In response to such sentiment, a representative for the plaintiffs said, "Just because they are death row inmates does not mean their human rights should be disvalued. If we allow that to occur, human rights violations may spread to the general population."

    At the very end of the hearing on Jan. 13, the plaintiffs' lawyer Takeshi Kaneko read out a written statement. In it, Kaneko mentioned three death row inmates who had been executed on Dec. 21, 2021, after the two plaintiffs filed their lawsuit.

    "I cannot help but imagine the men who, as if they were cows or pigs being taken to a slaughterhouse, were told that they would be executed that morning, led to the execution chamber, and had ropes placed around their necks," he read.

    The lawsuit is unique in that it is very aware of the global tide toward abolition of the death penalty. Among the lawyers representing the plaintiff is an attorney who specializes in international human rights.

    Based on the experience of not having been able to prevent the Holocaust, human rights awareness rose in Europe after World War II, and the idea that "the death penalty is a human rights violation" took root. The U.N. General Assembly in 2007 expressed serious concern over the continued existence of the death penalty, and demanded that member states make efforts with an eye toward abolishing it.

    According to the human rights organization Amnesty International, 108 countries had abolished the death penalty as of 2020, an almost fivefold rise in the last 40 years. The figure rises to 144 when including countries that have suspended executions or otherwise effectively abolished them. This means that 75% of U.N. member states do not carry out executions.

    Among the 38 countries that are a part of the Organization for Economic Cooperation and Development (OECD), Japan, the U.S. and South Korea are the only countries that still have the death penalty. South Korea, however, has suspended executions.

    In the U.S., 23 of the 50 states have abolished the death penalty, and President Joe Biden also opposes it. The 27 states that still have the death penalty (of which three have suspended executions) and the federal government decide on an execution date between 30 days -- at the latest -- and 90 days before it, and promptly inform the death row inmate. In some cases, an execution date is decided as much as three years or more in advance. This allows death row inmates to prepare for their deaths, deal with their assets, consider organ donations, and sufficiently think about who to have their ashes given to.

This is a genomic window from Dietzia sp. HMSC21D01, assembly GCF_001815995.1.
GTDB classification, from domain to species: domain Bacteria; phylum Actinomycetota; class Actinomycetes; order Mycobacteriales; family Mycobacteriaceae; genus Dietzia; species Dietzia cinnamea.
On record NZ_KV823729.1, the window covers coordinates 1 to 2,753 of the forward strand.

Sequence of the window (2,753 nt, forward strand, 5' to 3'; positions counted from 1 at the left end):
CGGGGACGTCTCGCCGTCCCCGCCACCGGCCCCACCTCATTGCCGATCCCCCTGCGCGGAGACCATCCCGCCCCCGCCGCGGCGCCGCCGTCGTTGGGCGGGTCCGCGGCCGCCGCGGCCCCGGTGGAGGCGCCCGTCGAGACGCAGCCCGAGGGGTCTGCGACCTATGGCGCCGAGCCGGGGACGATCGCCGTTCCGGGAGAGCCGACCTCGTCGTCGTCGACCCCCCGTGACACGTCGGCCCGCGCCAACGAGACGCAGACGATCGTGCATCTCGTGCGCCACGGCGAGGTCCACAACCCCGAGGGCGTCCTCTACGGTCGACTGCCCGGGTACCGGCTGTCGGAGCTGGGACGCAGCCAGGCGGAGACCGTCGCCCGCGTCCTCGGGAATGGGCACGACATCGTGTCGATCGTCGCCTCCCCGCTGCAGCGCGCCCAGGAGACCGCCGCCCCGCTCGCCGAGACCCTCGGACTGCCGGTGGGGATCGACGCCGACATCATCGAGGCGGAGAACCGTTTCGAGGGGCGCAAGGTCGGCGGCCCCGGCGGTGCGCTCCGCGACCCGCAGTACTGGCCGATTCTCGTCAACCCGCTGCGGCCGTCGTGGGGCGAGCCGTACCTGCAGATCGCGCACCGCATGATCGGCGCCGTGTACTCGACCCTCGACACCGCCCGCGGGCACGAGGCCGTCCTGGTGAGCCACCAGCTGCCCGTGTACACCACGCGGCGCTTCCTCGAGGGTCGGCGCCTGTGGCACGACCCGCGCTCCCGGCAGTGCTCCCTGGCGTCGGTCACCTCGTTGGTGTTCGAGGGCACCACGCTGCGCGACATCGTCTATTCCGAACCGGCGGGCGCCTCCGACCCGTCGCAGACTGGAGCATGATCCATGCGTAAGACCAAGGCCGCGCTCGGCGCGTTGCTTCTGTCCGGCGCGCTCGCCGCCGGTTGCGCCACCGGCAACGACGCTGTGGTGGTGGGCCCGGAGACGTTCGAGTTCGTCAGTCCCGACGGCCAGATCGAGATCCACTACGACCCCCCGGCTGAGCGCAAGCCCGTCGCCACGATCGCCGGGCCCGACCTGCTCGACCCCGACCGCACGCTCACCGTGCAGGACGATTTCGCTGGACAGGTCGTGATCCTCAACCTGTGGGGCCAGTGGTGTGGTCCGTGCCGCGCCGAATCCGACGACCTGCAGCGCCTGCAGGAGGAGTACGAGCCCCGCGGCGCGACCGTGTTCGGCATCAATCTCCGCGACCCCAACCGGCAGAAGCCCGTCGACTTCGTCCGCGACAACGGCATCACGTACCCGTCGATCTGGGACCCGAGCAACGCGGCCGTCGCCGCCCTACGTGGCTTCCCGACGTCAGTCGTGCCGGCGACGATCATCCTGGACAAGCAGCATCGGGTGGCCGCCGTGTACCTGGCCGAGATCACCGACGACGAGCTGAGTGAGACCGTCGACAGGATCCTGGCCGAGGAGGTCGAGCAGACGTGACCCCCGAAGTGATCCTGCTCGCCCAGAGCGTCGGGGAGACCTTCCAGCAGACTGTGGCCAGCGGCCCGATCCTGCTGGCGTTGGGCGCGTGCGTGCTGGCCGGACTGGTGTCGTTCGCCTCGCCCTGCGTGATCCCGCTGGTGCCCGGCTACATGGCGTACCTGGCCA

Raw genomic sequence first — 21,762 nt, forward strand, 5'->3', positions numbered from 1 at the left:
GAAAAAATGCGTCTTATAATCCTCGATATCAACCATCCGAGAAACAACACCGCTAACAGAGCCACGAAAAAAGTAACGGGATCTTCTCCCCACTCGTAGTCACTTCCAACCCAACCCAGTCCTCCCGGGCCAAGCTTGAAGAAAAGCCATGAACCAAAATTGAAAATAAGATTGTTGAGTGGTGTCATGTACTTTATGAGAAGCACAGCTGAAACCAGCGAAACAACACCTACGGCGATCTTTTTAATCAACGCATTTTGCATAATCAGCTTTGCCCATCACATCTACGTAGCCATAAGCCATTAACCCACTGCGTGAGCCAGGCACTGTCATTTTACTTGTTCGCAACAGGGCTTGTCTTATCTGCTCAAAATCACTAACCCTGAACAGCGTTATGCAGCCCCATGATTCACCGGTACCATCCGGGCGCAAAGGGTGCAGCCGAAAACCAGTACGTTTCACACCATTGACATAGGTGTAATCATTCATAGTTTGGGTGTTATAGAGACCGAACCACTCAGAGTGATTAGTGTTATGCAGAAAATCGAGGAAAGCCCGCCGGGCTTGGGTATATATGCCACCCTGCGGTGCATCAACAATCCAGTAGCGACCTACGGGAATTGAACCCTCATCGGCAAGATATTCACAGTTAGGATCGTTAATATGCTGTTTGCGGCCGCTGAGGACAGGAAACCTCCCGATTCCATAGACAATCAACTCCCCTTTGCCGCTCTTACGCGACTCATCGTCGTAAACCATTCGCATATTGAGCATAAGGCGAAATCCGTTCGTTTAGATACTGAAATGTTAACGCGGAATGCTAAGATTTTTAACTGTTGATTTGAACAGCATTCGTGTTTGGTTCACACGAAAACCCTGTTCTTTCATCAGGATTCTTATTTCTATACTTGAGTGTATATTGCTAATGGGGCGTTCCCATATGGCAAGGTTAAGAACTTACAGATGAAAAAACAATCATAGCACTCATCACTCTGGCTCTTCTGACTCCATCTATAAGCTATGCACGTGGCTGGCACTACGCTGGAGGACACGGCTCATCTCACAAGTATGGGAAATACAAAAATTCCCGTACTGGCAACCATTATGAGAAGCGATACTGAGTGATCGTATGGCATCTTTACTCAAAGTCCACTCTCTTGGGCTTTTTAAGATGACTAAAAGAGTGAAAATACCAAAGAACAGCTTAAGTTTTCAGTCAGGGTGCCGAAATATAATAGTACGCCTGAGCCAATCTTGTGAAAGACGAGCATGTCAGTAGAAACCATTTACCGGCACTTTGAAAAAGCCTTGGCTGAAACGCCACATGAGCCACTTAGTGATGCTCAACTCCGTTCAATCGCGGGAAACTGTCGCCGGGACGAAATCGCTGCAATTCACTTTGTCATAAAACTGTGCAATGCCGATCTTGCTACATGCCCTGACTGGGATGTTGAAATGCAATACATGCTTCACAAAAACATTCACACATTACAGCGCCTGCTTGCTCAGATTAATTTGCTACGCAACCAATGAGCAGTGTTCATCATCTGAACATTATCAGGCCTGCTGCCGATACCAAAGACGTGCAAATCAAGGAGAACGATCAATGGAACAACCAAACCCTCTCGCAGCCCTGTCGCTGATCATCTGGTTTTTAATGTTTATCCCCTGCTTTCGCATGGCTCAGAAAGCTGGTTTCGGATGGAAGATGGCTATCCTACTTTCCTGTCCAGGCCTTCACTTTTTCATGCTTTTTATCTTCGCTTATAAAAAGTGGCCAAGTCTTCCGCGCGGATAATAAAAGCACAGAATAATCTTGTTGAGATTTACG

Some have pointed out that the reason the Japanese Justice Ministry does not give prior notification of executions to death row inmates is because it is worried that if word gets out to the outside world, there will be anti-execution protests that prevent executions from being conducted quietly and smoothly.

    David Johnson, a professor at the University of Hawaii at Manoa who is well versed in the Japanese death penalty system, called Japan's execution method a "surprise attack (damashi-uchi) execution policy," and said that the purpose of secrecy is to protect "the Ministry of Justice's power to decide who will die, and when -- and with little public discussion. In other words, this practice is about preserving the prerogatives of power. There is no principled justification for it."

    Meanwhile, Seiken Sugiura, a lawyer who did not order any executions when he was justice minister said, "Looking through the lens of international standards, the circumstances surrounding Japan's death penalty, including the last-minute notifications, are a sorry sight."

    In 2016, the Japan Federation of Bar Associations adopted a declaration demanding the abolition of the death penalty, and the following year, set up a headquarters for scrapping the death penalty and related penal system reform.

    "Whether to keep or get rid of the death penalty is tied to the foundations of democracy, and it is important that the public first understand what the current situation is," said Osamu Kamo, deputy chief of the headquarters.

    In the international community, the idea that respect for human rights should be valued over national sovereignty has become well established. If the Justice Ministry still wants to continue informing death row inmates of their execution on the day they take place, they must confront and explain the reason for it head-on in court.

    (Japanese original by Takayasu Ogura, Editorial Writer)